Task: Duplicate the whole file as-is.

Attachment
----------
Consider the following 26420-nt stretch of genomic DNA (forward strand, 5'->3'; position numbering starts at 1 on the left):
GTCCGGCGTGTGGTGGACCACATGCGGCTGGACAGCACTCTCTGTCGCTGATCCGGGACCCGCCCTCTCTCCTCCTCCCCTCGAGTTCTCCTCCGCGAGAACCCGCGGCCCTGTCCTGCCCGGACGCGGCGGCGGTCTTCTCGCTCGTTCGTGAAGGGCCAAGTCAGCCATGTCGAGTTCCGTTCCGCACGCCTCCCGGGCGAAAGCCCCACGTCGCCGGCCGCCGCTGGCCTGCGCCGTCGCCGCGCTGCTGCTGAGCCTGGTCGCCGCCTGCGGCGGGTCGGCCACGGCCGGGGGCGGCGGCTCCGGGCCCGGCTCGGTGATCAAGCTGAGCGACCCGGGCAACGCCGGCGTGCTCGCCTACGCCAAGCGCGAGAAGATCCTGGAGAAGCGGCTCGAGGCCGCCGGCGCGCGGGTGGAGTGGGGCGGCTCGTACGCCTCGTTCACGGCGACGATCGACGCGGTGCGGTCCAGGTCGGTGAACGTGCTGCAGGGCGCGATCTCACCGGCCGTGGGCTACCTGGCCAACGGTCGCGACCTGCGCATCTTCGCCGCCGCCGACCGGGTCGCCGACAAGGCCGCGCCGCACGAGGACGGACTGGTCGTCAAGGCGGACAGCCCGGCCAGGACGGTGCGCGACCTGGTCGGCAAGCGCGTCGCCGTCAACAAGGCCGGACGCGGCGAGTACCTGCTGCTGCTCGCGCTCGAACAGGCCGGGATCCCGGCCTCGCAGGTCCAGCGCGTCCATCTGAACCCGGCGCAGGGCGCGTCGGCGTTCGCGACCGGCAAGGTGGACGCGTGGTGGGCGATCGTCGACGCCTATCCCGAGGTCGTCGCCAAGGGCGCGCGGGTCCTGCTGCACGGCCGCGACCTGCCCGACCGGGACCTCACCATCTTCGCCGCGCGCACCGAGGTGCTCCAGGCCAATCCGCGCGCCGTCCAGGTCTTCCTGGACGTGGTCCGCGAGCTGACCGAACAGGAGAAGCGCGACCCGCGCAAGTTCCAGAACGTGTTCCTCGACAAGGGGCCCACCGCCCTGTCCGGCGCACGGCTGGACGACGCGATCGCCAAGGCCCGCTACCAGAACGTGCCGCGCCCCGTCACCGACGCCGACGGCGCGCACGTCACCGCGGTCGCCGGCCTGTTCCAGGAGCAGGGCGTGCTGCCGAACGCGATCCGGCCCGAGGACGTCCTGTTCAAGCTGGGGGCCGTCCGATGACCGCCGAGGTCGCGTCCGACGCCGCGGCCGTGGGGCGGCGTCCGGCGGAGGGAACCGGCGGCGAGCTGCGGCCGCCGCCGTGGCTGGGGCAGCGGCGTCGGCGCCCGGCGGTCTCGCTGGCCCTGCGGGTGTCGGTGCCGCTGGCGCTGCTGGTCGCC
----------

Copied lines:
Consider the following 26420-nt stretch of genomic DNA (forward strand, 5'->3'; position numbering starts at 1 on the left):
GTCCGGCGTGTGGTGGACCACATGCGGCTGGACAGCACTCTCTGTCGCTGATCCGGGACCCGCCCTCTCTCCTCCTCCCCTCGAGTTCTCCTCCGCGAGAACCCGCGGCCCTGTCCTGCCCGGACGCGGCGGCGGTCTTCTCGCTCGTTCGTGAAGGGCCAAGTCAGCCATGTCGAGTTCCGTTCCGCACGCCTCCCGGGCGAAAGCCCCACGTCGCCGGCCGCCGCTGGCCTGCGCCGTCGCCGCGCTGCTGCTGAGCCTGGTCGCCGCCTGCGGCGGGTCGGCCACGGCCGGGGGCGGCGGCTCCGGGCCCGGCTCGGTGATCAAGCTGAGCGACCCGGGCAACGCCGGCGTGCTCGCCTACGCCAAGCGCGAGAAGATCCTGGAGAAGCGGCTCGAGGCCGCCGGCGCGCGGGTGGAGTGGGGCGGCTCGTACGCCTCGTTCACGGCGACGATCGACGCGGTGCGGTCCAGGTCGGTGAACGTGCTGCAGGGCGCGATCTCACCGGCCGTGGGCTACCTGGCCAACGGTCGCGACCTGCGCATCTTCGCCGCCGCCGACCGGGTCGCCGACAAGGCCGCGCCGCACGAGGACGGACTGGTCGTCAAGGCGGACAGCCCGGCCAGGACGGTGCGCGACCTGGTCGGCAAGCGCGTCGCCGTCAACAAGGCCGGACGCGGCGAGTACCTGCTGCTGCTCGCGCTCGAACAGGCCGGGATCCCGGCCTCGCAGGTCCAGCGCGTCCATCTGAACCCGGCGCAGGGCGCGTCGGCGTTCGCGACCGGCAAGGTGGACGCGTGGTGGGCGATCGTCGACGCCTATCCCGAGGTCGTCGCCAAGGGCGCGCGGGTCCTGCTGCACGGCCGCGACCTGCCCGACCGGGACCTCACCATCTTCGCCGCGCGCACCGAGGTGCTCCAGGCCAATCCGCGCGCCGTCCAGGTCTTCCTGGACGTGGTCCGCGAGCTGACCGAACAGGAGAAGCGCGACCCGCGCAAGTTCCAGAACGTGTTCCTCGACAAGGGGCCCACCGCCCTGTCCGGCGCACGGCTGGACGACGCGATCGCCAAGGCCCGCTACCAGAACGTGCCGCGCCCCGTCACCGACGCCGACGGCGCGCACGTCACCGCGGTCGCCGGCCTGTTCCAGGAGCAGGGCGTGCTGCCGAACGCGATCCGGCCCGAGGACGTCCTGTTCAAGCTGGGGGCCGTCCGATGACCGCCGAGGTCGCGTCCGACGCCGCGGCCGTGGGGCGGCGTCCGGCGGAGGGAACCGGCGGCGAGCTGCGGCCGCCGCCGTGGCTGGGGCAGCGGCGTCGGCGCCCGGCGGTCTCGCTGGCCCTGCGGGTGTCGGTGCCGCTGGCGCTGCTGGTCGCC